University reflects on #BBUM a year after demands

By Alyssa Brandon, Daily Staff Reporter
Published January 20, 2015

On a cold Martin Luther King, Jr. Day last year, members of the University’s Black Student Union stood atop the steps of Hill Auditorium, holding black signs etched with white chalk. The organization gathered to protest stagnant minority enrollment and demand the University meet seven goals for improving campus climate.

Engineering senior Robert Greenfield, BSU treasurer, said in early discussions, administrators expressed a genuine willingness to collaborate with the BSU.

“University administration is made of the highest and best servants of our University, and the BSU is very appreciative of how they have collaborated with us,” he said. “However, as of now, it is the overall sentiment of the BSU that progress is not being made, and as an executive board, we’re questioning the administration’s willingness due to how fast things are progressing.”

Despite progress on several of the BSU’s demands, which included revising the Race and Ethnicity distribution requirement and providing emergency funding for students, Greenfield said he and other members of the BSU believe progress slowed over the last year, particularly in increasing minority enrollment and establishing a new multicultural center on Central Campus.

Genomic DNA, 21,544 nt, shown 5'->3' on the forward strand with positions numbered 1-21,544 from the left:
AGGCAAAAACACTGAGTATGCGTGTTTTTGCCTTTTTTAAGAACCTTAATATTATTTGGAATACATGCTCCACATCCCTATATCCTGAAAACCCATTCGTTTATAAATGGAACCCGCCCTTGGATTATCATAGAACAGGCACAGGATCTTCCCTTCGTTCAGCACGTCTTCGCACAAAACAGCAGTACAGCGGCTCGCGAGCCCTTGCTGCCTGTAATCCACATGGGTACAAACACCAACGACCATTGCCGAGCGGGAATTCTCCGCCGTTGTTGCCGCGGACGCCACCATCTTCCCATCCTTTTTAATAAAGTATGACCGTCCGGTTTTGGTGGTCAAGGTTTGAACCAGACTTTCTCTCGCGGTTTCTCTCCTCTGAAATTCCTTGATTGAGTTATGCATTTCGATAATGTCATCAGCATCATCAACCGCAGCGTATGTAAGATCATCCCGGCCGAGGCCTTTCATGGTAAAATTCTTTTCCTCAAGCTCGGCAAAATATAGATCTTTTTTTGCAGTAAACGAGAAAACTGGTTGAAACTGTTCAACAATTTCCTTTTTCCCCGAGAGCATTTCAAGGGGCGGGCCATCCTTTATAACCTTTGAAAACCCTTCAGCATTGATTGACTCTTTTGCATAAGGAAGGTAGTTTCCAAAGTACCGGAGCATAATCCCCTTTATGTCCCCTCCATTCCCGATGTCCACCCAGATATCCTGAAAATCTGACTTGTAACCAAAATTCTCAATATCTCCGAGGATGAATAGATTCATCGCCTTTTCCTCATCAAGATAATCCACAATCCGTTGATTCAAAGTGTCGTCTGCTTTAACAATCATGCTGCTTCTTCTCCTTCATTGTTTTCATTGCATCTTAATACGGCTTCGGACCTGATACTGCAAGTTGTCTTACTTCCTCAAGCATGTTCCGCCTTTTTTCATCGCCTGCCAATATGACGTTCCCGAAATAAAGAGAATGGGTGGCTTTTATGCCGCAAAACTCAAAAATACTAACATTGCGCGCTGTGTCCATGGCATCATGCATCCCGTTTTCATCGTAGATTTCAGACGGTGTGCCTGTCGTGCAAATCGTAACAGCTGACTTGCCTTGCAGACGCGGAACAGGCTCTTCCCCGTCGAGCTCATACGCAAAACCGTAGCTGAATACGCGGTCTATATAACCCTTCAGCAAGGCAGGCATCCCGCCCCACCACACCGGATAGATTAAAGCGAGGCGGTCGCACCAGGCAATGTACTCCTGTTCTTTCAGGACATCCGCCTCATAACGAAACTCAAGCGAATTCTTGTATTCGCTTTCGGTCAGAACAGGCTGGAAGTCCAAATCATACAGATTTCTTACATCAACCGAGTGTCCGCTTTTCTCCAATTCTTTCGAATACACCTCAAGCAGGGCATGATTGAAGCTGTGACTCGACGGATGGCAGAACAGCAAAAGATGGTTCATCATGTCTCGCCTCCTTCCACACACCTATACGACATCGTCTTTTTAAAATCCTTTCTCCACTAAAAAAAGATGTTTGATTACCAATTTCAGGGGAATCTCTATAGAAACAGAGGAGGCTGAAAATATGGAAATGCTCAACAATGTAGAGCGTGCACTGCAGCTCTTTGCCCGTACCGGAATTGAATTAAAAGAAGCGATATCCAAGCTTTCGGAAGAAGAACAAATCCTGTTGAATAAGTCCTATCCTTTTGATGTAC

“It’s been a year, and many of the things that still need to be done, the Black Student Union just can’t control,” he said. “Many of the solutions to the demands have been handed over to people who are very passionate about fulfilling the work, but just simply don’t have the resources to do so.”

In November 2013, the BSU had launched the Twitter initiative #BBUM. Students of color used the hashtag, which stands for Being Black at the University of Michigan, to share thoughts and experiences about being a minority on campus. #BBUM soon went viral, accumulating over 10,000 tweets by 10 p.m. the evening of its launch. The creation of the hashtag and the subsequent movement gained national media attention and inspired similar movements on other college campuses.

Law Prof. Martha Jones, co-director of the Law School’s Program in Race, Law & History and an associate professor in the Department of Afroamerican and African Studies, said in an interview with The Michigan Daily that she was not on campus when the movement began, but followed the events via social media.